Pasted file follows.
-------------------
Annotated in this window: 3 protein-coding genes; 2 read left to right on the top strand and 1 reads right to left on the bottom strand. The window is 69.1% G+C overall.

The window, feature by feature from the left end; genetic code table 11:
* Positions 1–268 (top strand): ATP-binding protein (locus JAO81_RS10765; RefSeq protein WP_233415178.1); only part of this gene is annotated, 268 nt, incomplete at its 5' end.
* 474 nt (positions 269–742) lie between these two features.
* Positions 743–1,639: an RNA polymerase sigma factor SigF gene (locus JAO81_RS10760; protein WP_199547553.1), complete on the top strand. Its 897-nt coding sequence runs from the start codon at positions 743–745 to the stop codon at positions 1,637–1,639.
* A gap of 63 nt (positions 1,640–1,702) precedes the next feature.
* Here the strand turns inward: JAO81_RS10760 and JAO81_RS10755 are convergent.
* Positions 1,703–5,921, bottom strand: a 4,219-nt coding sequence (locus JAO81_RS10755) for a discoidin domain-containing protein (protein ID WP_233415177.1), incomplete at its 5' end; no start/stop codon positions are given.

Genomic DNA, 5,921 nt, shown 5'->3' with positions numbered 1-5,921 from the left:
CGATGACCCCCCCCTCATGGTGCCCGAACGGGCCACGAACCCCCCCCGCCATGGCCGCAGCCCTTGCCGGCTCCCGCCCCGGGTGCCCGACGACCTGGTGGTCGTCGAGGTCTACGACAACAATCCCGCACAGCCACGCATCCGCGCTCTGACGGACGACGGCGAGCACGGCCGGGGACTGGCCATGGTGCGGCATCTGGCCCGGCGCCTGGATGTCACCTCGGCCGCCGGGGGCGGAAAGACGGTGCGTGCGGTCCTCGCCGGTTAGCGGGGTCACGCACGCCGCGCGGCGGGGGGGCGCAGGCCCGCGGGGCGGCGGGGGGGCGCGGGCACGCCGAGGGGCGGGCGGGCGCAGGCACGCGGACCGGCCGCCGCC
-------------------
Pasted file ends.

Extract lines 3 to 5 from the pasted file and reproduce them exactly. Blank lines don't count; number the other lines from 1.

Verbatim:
* Positions 1–268 (top strand): ATP-binding protein (locus JAO81_RS10765; RefSeq protein WP_233415178.1); only part of this gene is annotated, 268 nt, incomplete at its 5' end.
* 474 nt (positions 269–742) lie between these two features.
* Positions 743–1,639: an RNA polymerase sigma factor SigF gene (locus JAO81_RS10760; protein WP_199547553.1), complete on the top strand. Its 897-nt coding sequence runs from the start codon at positions 743–745 to the stop codon at positions 1,637–1,639.